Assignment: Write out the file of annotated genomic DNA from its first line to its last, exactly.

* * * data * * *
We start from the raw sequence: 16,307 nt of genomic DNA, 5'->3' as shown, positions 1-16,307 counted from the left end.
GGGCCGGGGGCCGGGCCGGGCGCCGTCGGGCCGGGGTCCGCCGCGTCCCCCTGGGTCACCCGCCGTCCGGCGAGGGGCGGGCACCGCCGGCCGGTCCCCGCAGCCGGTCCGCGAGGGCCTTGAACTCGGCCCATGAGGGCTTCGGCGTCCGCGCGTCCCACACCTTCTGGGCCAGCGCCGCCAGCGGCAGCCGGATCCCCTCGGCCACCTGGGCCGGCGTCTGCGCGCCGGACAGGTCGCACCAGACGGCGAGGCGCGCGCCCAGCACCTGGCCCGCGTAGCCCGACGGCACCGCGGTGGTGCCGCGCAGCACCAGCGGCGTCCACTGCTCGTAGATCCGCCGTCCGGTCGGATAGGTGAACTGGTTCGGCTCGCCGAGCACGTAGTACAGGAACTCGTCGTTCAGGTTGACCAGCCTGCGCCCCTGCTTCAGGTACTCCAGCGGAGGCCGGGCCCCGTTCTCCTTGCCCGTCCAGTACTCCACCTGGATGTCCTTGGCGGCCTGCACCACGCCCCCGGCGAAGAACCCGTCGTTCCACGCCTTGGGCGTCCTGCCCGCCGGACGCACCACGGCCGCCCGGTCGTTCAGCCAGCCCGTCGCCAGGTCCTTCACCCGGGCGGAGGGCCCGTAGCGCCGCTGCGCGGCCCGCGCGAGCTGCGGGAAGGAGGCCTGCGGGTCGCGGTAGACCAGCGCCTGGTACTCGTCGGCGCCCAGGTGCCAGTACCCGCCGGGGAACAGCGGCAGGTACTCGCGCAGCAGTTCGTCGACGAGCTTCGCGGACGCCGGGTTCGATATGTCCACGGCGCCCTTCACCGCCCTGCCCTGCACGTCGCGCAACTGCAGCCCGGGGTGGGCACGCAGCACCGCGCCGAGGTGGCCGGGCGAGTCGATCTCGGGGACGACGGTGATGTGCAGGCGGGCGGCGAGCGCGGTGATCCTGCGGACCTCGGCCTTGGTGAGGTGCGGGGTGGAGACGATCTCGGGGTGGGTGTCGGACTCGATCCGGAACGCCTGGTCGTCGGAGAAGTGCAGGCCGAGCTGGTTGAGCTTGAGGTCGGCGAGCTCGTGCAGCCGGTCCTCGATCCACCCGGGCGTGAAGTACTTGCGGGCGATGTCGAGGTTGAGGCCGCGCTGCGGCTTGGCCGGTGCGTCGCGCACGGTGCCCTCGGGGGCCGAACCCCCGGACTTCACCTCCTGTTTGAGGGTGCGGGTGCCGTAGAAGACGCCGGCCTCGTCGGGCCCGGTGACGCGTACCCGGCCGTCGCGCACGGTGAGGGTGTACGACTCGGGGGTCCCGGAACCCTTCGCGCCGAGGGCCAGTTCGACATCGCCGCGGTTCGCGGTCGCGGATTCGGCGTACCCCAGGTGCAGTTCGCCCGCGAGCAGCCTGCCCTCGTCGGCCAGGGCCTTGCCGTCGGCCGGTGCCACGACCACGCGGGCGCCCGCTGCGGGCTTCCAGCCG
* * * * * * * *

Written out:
We start from the raw sequence: 16,307 nt of genomic DNA, 5'->3' as shown, positions 1-16,307 counted from the left end.
GGGCCGGGGGCCGGGCCGGGCGCCGTCGGGCCGGGGTCCGCCGCGTCCCCCTGGGTCACCCGCCGTCCGGCGAGGGGCGGGCACCGCCGGCCGGTCCCCGCAGCCGGTCCGCGAGGGCCTTGAACTCGGCCCATGAGGGCTTCGGCGTCCGCGCGTCCCACACCTTCTGGGCCAGCGCCGCCAGCGGCAGCCGGATCCCCTCGGCCACCTGGGCCGGCGTCTGCGCGCCGGACAGGTCGCACCAGACGGCGAGGCGCGCGCCCAGCACCTGGCCCGCGTAGCCCGACGGCACCGCGGTGGTGCCGCGCAGCACCAGCGGCGTCCACTGCTCGTAGATCCGCCGTCCGGTCGGATAGGTGAACTGGTTCGGCTCGCCGAGCACGTAGTACAGGAACTCGTCGTTCAGGTTGACCAGCCTGCGCCCCTGCTTCAGGTACTCCAGCGGAGGCCGGGCCCCGTTCTCCTTGCCCGTCCAGTACTCCACCTGGATGTCCTTGGCGGCCTGCACCACGCCCCCGGCGAAGAACCCGTCGTTCCACGCCTTGGGCGTCCTGCCCGCCGGACGCACCACGGCCGCCCGGTCGTTCAGCCAGCCCGTCGCCAGGTCCTTCACCCGGGCGGAGGGCCCGTAGCGCCGCTGCGCGGCCCGCGCGAGCTGCGGGAAGGAGGCCTGCGGGTCGCGGTAGACCAGCGCCTGGTACTCGTCGGCGCCCAGGTGCCAGTACCCGCCGGGGAACAGCGGCAGGTACTCGCGCAGCAGTTCGTCGACGAGCTTCGCGGACGCCGGGTTCGATATGTCCACGGCGCCCTTCACCGCCCTGCCCTGCACGTCGCGCAACTGCAGCCCGGGGTGGGCACGCAGCACCGCGCCGAGGTGGCCGGGCGAGTCGATCTCGGGGACGACGGTGATGTGCAGGCGGGCGGCGAGCGCGGTGATCCTGCGGACCTCGGCCTTGGTGAGGTGCGGGGTGGAGACGATCTCGGGGTGGGTGTCGGACTCGATCCGGAACGCCTGGTCGTCGGAGAAGTGCAGGCCGAGCTGGTTGAGCTTGAGGTCGGCGAGCTCGTGCAGCCGGTCCTCGATCCACCCGGGCGTGAAGTACTTGCGGGCGATGTCGAGGTTGAGGCCGCGCTGCGGCTTGGCCGGTGCGTCGCGCACGGTGCCCTCGGGGGCCGAACCCCCGGACTTCACCTCCTGTTTGAGGGTGCGGGTGCCGTAGAAGACGCCGGCCTCGTCGGGCCCGGTGACGCGTACCCGGCCGTCGCGCACGGTGAGGGTGTACGACTCGGGGGTCCCGGAACCCTTCGCGCCGAGGGCCAGTTCGACATCGCCGCGGTTCGCGGTCGCGGATTCGGCGTACCCCAGGTGCAGTTCGCCCGCGAGCAGCCTGCCCTCGTCGGCCAGGGCCTTGCCGTCGGCCGGTGCCACGACCACGCGGGCGCCCGCTGCGGGCTTCCAGCCG